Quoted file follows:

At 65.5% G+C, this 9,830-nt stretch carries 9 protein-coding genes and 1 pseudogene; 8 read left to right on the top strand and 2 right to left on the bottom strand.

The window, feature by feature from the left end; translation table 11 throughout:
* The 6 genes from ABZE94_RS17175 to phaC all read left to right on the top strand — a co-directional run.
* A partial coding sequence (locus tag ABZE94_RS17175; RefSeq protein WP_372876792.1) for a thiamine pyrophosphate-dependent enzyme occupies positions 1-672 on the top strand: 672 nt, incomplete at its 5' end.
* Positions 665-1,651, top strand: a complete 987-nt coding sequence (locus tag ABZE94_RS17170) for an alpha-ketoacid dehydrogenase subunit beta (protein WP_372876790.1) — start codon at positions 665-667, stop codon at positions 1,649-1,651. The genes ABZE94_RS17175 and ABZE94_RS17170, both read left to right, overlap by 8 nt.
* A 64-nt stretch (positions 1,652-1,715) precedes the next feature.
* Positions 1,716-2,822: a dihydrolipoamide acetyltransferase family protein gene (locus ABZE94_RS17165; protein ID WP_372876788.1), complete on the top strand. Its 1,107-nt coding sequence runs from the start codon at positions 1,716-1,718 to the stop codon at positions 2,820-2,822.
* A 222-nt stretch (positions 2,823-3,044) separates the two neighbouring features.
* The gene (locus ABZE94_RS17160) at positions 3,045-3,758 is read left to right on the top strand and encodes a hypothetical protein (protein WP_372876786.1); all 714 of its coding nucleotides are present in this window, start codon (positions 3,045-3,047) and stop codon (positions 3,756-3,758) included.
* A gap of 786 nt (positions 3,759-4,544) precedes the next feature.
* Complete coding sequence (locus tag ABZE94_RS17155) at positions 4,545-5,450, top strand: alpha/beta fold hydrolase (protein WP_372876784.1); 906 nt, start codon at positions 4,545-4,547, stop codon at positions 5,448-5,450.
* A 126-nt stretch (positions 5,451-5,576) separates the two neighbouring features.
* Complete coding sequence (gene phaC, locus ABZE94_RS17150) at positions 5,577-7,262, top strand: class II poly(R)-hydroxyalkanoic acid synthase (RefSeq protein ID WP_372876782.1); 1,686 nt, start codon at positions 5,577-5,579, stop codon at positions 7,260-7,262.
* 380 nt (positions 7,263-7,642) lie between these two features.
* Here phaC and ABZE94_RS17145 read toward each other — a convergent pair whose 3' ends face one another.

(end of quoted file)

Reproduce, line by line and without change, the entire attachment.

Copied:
At 65.5% G+C, this 9,830-nt stretch carries 9 protein-coding genes and 1 pseudogene; 8 read left to right on the top strand and 2 right to left on the bottom strand.

The window, feature by feature from the left end; translation table 11 throughout:
* The 6 genes from ABZE94_RS17175 to phaC all read left to right on the top strand — a co-directional run.
* A partial coding sequence (locus tag ABZE94_RS17175; RefSeq protein WP_372876792.1) for a thiamine pyrophosphate-dependent enzyme occupies positions 1-672 on the top strand: 672 nt, incomplete at its 5' end.
* Positions 665-1,651, top strand: a complete 987-nt coding sequence (locus tag ABZE94_RS17170) for an alpha-ketoacid dehydrogenase subunit beta (protein WP_372876790.1) — start codon at positions 665-667, stop codon at positions 1,649-1,651. The genes ABZE94_RS17175 and ABZE94_RS17170, both read left to right, overlap by 8 nt.
* A 64-nt stretch (positions 1,652-1,715) precedes the next feature.
* Positions 1,716-2,822: a dihydrolipoamide acetyltransferase family protein gene (locus ABZE94_RS17165; protein ID WP_372876788.1), complete on the top strand. Its 1,107-nt coding sequence runs from the start codon at positions 1,716-1,718 to the stop codon at positions 2,820-2,822.
* A 222-nt stretch (positions 2,823-3,044) separates the two neighbouring features.
* The gene (locus ABZE94_RS17160) at positions 3,045-3,758 is read left to right on the top strand and encodes a hypothetical protein (protein WP_372876786.1); all 714 of its coding nucleotides are present in this window, start codon (positions 3,045-3,047) and stop codon (positions 3,756-3,758) included.
* A gap of 786 nt (positions 3,759-4,544) precedes the next feature.
* Complete coding sequence (locus tag ABZE94_RS17155) at positions 4,545-5,450, top strand: alpha/beta fold hydrolase (protein WP_372876784.1); 906 nt, start codon at positions 4,545-4,547, stop codon at positions 5,448-5,450.
* A 126-nt stretch (positions 5,451-5,576) separates the two neighbouring features.
* Complete coding sequence (gene phaC, locus ABZE94_RS17150) at positions 5,577-7,262, top strand: class II poly(R)-hydroxyalkanoic acid synthase (RefSeq protein ID WP_372876782.1); 1,686 nt, start codon at positions 5,577-5,579, stop codon at positions 7,260-7,262.
* 380 nt (positions 7,263-7,642) lie between these two features.
* Here phaC and ABZE94_RS17145 read toward each other — a convergent pair whose 3' ends face one another.